Emergency services call for new volunteers

Police cadet Maisie, 14, pictured standing at Gloucester Docks.
Community police cadet Maisie said volunteering has opened up lots of opportunities [BBC]

Police, fire and search and rescue teams set out to meet residents earlier in a bid to attract more volunteers.

Representatives from across the emergency services attended an event at Gloucester Docks to talk to members of the public about getting involved.

Existing volunteers also put on displays, including a water rescue demonstration and a water pumping demonstration.

Community police cadet Maisie, 14, said: "If you join, there's nothing to lose. If you don't like it you can always leave, but if you never try it you're never going to have that opportunity."

Special police constable Linda O'Brien standing at the event in front of a police car.
Linda O'Brien urged people in Gloucestershire to get involved with a huge range of roles [BBC]

Asked why people should consider volunteering, Linda O'Brien, a special constable with Gloucestershire Police, added: "Any role that you volunteer in you'll get specialist training, which can help you out in your daily life and your work life as well."

She added: "There's a sense of accomplishment and also a sense of pride, knowing you're giving back and helping your community.

"We see people in the worst case scenario usually, sometimes at their best, but we get to help people and we get to know that when we go home we've made a difference."

A range of emergency service vehicles were at the event, with visitors also able to access fraud prevention advice, health advice and blood pressure checks.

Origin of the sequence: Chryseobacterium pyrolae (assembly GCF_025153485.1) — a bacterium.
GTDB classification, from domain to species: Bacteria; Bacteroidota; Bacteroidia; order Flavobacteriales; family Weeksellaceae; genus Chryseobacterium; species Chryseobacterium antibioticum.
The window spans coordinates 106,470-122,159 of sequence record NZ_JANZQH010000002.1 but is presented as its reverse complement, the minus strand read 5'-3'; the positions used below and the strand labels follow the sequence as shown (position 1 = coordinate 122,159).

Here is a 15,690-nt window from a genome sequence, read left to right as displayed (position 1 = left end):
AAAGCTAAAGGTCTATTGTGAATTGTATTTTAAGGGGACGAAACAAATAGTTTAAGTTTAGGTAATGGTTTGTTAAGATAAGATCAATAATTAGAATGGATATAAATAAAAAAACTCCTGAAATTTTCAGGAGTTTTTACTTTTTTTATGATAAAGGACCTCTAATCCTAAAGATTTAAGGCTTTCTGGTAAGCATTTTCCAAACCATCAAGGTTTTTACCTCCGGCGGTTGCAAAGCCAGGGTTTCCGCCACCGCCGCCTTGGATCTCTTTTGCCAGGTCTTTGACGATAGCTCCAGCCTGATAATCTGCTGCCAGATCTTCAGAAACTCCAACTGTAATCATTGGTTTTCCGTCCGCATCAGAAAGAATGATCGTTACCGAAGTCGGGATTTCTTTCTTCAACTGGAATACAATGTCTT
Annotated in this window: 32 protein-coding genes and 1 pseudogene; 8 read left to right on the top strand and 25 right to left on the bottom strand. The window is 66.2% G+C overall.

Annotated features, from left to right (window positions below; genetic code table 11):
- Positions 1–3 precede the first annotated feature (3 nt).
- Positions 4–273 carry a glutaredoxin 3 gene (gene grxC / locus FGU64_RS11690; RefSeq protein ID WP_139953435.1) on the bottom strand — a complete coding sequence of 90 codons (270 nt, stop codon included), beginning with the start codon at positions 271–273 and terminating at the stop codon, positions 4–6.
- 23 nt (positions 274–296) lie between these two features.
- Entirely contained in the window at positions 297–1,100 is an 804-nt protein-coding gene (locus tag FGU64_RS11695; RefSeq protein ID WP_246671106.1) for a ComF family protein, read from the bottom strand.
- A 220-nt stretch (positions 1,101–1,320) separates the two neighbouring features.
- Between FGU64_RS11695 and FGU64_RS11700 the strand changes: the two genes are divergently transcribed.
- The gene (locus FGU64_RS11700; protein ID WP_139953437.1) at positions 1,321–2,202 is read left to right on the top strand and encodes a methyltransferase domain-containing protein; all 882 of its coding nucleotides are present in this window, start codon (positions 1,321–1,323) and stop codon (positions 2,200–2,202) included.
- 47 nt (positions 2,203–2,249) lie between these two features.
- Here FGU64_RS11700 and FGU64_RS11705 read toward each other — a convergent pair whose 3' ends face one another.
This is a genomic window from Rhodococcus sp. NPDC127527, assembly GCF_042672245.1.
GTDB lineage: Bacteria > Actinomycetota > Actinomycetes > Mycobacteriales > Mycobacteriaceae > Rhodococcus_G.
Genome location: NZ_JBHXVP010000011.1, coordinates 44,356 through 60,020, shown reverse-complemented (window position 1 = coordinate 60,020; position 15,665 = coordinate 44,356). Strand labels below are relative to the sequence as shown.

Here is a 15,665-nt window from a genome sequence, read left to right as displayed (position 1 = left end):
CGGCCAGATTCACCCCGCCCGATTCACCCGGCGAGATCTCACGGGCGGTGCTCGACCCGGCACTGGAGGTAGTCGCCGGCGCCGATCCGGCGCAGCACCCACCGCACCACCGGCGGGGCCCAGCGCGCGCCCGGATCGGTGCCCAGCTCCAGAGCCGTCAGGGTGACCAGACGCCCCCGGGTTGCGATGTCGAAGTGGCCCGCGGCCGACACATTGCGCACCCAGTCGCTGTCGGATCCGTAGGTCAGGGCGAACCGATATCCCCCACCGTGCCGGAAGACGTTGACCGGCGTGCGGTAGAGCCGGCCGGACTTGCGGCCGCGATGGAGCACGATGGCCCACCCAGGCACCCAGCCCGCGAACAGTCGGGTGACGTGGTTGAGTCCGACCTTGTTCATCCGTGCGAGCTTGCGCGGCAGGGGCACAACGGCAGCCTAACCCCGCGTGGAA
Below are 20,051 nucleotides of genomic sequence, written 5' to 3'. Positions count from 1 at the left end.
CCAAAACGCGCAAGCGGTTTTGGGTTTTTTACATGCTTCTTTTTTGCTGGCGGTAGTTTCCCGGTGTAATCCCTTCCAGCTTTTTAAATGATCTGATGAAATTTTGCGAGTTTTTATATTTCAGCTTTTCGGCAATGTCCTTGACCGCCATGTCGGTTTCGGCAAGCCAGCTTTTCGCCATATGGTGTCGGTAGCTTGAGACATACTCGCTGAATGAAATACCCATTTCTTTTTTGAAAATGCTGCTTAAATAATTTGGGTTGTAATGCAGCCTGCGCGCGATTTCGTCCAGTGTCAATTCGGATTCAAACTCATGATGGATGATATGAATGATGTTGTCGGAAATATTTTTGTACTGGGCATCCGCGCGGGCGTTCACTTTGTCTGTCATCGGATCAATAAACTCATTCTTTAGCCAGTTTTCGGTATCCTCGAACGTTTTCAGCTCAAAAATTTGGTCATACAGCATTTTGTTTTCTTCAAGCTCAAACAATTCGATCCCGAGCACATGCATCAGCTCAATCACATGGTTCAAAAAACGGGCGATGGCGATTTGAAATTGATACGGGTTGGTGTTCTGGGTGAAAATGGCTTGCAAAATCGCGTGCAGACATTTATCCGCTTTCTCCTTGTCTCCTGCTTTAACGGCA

Range of opportunties

Gloucestershire Police said it was looking for at least 20 new volunteers to join the service, particularly special constables and cadet leaders.

Gloucestershire Fire and Rescue Service also said it was looking for around 20 volunteers, including people interested in delivery safety information to children in schools.

Meanwhile the Severn Area Rescue Association and Great Western Air Ambulance Charity said they were looking for as many types of volunteers as possible, in roles as varied as lifeboat crews and land search teams to defibrillator training.

Maisie said: "I'd never really get to have these opportunities if I wasn't in the police cadets. I did a 'speed op' on Wednesday where I got to talk to the community, using a speed gun.

"I [also] got to do some cardio training with the bleep test and we also did some riot training with batons and shields."

There are currently 500 volunteers working for Gloucestershire Police alone, and last year they gave more than 45,000 hours of their time to help.

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